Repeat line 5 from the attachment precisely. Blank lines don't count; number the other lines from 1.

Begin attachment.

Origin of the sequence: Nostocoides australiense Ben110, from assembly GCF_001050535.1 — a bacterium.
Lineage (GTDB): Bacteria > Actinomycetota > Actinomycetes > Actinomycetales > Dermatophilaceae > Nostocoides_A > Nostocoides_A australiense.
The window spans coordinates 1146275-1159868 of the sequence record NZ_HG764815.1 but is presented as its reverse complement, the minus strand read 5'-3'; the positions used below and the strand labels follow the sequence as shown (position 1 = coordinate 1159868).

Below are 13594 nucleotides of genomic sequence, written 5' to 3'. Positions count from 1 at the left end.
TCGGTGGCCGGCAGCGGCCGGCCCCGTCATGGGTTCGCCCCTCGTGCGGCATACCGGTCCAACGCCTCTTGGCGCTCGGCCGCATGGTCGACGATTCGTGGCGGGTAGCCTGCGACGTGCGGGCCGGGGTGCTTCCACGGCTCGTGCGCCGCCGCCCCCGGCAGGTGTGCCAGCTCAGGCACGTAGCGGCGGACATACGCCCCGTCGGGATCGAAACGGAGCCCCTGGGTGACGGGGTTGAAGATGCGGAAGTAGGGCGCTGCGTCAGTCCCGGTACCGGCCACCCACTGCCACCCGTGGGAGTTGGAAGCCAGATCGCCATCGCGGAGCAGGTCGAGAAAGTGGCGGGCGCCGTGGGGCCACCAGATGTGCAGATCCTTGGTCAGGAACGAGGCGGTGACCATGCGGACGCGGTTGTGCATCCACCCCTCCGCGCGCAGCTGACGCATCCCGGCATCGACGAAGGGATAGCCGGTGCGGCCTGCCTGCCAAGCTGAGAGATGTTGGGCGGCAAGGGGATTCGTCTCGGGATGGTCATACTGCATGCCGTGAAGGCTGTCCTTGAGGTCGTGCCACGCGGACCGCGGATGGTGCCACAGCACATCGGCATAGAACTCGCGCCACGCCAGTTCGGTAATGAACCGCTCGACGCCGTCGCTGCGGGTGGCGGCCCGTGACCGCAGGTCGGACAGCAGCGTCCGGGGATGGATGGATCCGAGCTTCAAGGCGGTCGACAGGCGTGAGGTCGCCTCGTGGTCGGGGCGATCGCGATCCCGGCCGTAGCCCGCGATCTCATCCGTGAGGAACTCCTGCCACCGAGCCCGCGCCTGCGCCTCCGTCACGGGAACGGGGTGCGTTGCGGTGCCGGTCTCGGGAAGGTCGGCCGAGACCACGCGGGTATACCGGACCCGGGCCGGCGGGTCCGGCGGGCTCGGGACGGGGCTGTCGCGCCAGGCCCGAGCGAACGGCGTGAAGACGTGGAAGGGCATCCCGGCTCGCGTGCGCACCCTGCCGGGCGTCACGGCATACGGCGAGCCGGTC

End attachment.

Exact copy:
TCGGTGGCCGGCAGCGGCCGGCCCCGTCATGGGTTCGCCCCTCGTGCGGCATACCGGTCCAACGCCTCTTGGCGCTCGGCCGCATGGTCGACGATTCGTGGCGGGTAGCCTGCGACGTGCGGGCCGGGGTGCTTCCACGGCTCGTGCGCCGCCGCCCCCGGCAGGTGTGCCAGCTCAGGCACGTAGCGGCGGACATACGCCCCGTCGGGATCGAAACGGAGCCCCTGGGTGACGGGGTTGAAGATGCGGAAGTAGGGCGCTGCGTCAGTCCCGGTACCGGCCACCCACTGCCACCCGTGGGAGTTGGAAGCCAGATCGCCATCGCGGAGCAGGTCGAGAAAGTGGCGGGCGCCGTGGGGCCACCAGATGTGCAGATCCTTGGTCAGGAACGAGGCGGTGACCATGCGGACGCGGTTGTGCATCCACCCCTCCGCGCGCAGCTGACGCATCCCGGCATCGACGAAGGGATAGCCGGTGCGGCCTGCCTGCCAAGCTGAGAGATGTTGGGCGGCAAGGGGATTCGTCTCGGGATGGTCATACTGCATGCCGTGAAGGCTGTCCTTGAGGTCGTGCCACGCGGACCGCGGATGGTGCCACAGCACATCGGCATAGAACTCGCGCCACGCCAGTTCGGTAATGAACCGCTCGACGCCGTCGCTGCGGGTGGCGGCCCGTGACCGCAGGTCGGACAGCAGCGTCCGGGGATGGATGGATCCGAGCTTCAAGGCGGTCGACAGGCGTGAGGTCGCCTCGTGGTCGGGGCGATCGCGATCCCGGCCGTAGCCCGCGATCTCATCCGTGAGGAACTCCTGCCACCGAGCCCGCGCCTGCGCCTCCGTCACGGGAACGGGGTGCGTTGCGGTGCCGGTCTCGGGAAGGTCGGCCGAGACCACGCGGGTATACCGGACCCGGGCCGGCGGGTCCGGCGGGCTCGGGACGGGGCTGTCGCGCCAGGCCCGAGCGAACGGCGTGAAGACGTGGAAGGGCATCCCGGCTCGCGTGCGCACCCTGCCGGGCGTCACGGCATACGGCGAGCCGGTC